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Wednesday, September 2, 2009



picking thimbleberries

It was a fantastic year for the plants to produce berries, both edible and otherwise! Here are just a few from our hikes. One of the best treats of the far northwoods are thimbleberries, Rubus parviflorus. They have huge leaves and the soft red berries grow above the leaves. The berries are so soft that to pick and collect them is difficult, but eating them right off the bushes is great! This year's crop was rich and juicy. Yum! We also enjoyed lots of red raspberries and blueberries.

Solomon's seal berries

Solomon's Seal, Polygonatum biflorum, is a wildflower with inconspicuous green blossoms that hang below the leaves in spring. Each blossom turns into a red berry, but most years there aren't very many berries. What a surprise this year! There were so many berries that they just glowed through the leaves at a distance. Some other parts of the plant have been used medicinally, but the berries aren't really edible.

red baneberry

The last two pictures are plants that are cousins. In fact, they are both named Baneberries. "Bane" means death, and indeed, the berries are very poisonous. They can stop the heart muscle. I don't know any way to tell the leaves apart, and they both have white blossoms, although the shape of each blossom is different, so at that point the rounder cluster will have red berries, and the elongated clusters will become the white berries or "doll's eyes." The Red Baneberry is Actaea rubra, and the Doll's Eyes- you can see why they are called that! is Actaea pachypoda.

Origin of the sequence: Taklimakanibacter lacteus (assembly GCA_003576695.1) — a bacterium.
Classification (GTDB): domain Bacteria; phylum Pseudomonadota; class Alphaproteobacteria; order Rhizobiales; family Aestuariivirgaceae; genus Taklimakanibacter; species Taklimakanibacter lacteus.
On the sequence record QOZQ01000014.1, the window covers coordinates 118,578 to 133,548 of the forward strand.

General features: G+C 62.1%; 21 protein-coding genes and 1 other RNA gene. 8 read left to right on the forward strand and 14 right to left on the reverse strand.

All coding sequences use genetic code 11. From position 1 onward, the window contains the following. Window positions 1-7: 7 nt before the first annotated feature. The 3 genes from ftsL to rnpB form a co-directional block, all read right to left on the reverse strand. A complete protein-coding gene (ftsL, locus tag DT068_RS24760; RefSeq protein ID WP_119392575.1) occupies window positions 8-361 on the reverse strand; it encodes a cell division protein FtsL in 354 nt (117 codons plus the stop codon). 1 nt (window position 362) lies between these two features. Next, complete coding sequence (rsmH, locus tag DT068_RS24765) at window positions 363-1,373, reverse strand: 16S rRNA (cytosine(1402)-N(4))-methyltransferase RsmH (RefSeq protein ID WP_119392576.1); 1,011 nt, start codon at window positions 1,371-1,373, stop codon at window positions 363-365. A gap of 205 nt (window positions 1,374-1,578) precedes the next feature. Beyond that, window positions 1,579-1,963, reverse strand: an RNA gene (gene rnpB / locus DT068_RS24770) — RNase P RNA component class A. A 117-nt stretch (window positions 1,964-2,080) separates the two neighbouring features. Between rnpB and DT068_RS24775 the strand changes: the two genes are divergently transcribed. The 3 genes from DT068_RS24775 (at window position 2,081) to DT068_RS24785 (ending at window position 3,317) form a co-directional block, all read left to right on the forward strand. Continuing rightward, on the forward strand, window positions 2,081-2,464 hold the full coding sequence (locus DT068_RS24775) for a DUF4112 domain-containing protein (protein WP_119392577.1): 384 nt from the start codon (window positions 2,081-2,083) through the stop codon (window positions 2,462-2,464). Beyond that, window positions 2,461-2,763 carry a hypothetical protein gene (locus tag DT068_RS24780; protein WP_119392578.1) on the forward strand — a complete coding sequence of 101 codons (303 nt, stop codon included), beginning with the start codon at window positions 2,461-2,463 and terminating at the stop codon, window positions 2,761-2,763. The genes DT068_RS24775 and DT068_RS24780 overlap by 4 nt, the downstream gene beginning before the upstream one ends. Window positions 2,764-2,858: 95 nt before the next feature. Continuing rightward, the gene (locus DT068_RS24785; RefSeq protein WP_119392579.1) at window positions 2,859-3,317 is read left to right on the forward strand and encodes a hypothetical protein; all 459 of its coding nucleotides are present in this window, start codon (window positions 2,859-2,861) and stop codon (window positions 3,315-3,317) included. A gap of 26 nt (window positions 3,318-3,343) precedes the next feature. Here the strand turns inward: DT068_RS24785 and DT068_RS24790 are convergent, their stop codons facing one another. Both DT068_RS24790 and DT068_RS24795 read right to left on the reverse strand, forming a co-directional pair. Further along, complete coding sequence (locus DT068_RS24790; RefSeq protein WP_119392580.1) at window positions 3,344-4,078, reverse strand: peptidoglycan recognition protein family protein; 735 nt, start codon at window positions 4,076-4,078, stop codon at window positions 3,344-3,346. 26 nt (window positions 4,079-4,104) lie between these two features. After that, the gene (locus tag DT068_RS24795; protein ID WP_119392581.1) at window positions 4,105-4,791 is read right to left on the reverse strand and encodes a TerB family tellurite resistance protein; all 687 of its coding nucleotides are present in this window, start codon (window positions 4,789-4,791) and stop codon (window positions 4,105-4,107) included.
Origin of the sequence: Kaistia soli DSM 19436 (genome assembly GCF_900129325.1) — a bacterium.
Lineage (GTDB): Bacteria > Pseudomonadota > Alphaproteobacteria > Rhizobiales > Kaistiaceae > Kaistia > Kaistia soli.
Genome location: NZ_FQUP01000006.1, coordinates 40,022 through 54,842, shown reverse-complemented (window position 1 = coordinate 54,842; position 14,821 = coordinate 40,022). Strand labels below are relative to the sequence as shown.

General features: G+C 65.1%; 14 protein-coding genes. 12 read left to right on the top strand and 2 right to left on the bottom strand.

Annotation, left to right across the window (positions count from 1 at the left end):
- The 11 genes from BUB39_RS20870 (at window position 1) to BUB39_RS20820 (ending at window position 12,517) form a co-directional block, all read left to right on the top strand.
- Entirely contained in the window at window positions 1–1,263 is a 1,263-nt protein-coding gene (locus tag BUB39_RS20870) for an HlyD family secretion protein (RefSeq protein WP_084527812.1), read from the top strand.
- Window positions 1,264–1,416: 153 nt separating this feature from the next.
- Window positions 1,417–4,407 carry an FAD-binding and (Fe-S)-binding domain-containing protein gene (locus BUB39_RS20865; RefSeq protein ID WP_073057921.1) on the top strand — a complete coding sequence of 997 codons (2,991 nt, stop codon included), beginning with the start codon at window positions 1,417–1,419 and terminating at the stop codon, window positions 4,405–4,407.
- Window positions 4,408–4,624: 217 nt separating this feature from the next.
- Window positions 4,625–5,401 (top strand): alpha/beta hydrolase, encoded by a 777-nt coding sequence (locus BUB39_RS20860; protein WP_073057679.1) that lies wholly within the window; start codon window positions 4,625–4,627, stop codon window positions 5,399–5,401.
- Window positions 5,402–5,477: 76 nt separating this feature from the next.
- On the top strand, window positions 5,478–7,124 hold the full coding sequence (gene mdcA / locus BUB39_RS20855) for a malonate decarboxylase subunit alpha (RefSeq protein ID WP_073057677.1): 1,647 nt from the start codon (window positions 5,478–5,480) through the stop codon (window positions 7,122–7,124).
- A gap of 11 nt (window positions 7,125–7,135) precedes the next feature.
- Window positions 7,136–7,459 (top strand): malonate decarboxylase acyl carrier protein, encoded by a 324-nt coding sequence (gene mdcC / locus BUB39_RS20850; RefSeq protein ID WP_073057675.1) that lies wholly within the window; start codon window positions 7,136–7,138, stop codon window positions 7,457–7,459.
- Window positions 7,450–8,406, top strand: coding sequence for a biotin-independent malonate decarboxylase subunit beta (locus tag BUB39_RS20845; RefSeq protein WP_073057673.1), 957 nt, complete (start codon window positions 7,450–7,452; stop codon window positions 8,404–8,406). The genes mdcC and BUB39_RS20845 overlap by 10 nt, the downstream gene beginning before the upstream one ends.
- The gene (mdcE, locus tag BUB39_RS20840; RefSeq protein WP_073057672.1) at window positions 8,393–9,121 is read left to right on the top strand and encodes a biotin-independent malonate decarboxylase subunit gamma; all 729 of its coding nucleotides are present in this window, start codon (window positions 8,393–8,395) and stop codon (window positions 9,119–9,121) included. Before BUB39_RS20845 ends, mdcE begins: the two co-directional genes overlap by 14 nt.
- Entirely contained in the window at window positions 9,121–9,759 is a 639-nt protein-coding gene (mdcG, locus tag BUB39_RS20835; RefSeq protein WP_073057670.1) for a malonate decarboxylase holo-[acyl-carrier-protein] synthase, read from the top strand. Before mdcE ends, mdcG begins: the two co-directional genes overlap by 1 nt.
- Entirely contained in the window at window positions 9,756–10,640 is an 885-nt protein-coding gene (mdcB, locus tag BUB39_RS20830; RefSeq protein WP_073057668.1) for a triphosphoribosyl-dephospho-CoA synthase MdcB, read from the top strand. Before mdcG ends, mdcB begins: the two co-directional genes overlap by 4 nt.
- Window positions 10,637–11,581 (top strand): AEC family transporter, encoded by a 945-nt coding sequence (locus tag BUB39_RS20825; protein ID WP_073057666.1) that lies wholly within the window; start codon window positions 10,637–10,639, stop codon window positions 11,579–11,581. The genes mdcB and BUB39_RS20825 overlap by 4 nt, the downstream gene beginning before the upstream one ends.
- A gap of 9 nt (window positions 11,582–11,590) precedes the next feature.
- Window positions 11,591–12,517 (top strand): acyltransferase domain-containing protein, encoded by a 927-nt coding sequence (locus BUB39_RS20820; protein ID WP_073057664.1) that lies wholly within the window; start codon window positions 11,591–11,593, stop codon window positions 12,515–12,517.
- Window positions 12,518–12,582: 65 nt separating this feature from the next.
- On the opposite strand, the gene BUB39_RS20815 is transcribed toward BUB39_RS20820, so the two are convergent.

white baneberry or doll's eyes


Julia said...

Great fruit pictures. Looks like an awesome botanical adventure.

Ratty said...

I have been trying to learn about the different edible and inedible berries since I started my blog. Sometimes I identify them correctly and sometimes I don't. I'm still at the don't touch anything stage.

•°°• IcyBC •°°• said...

Beautiful berries! I saw some wild strawberries in my yard yesterday, but I don't know if they are edible.

Joe Todd said...

Had never hear of thimbleberries. I don't know if they grow in Ohio. It seems like they should. I wonder if you could use them to make jam?

Sharkbytes said...

Julia- I'm always looking for botanical adventures! But I'm clueless on all your western ones.

Ratty- I bet you know more than you think you do, you just need to start organizing them in your head.

Icy- seems late in the year for strawberries, but then, I don't know where you live!

Joe- Nice to see you! Nope, no thimbleberries in Ohio. Hardly any in lower Michigan. Need to go to the UP or northern MN to find them. They do make yummy jams and pies, but they are so fragile that collecting a bucket full is rough on the ones on the bottom.

rebecca said...

I believe I have seen thimbleberries around my woods. I never knew they were edible though. I always learn so much here!

Sharkbytes said...

Hi rebecca! Ohhh. That is quite a compliment! Thank you. If you are far north, mid to eastern US, you likely have seen them. There is another large-leaved berry called Cloudberry. I'd have to go get out my books to describe the differences.

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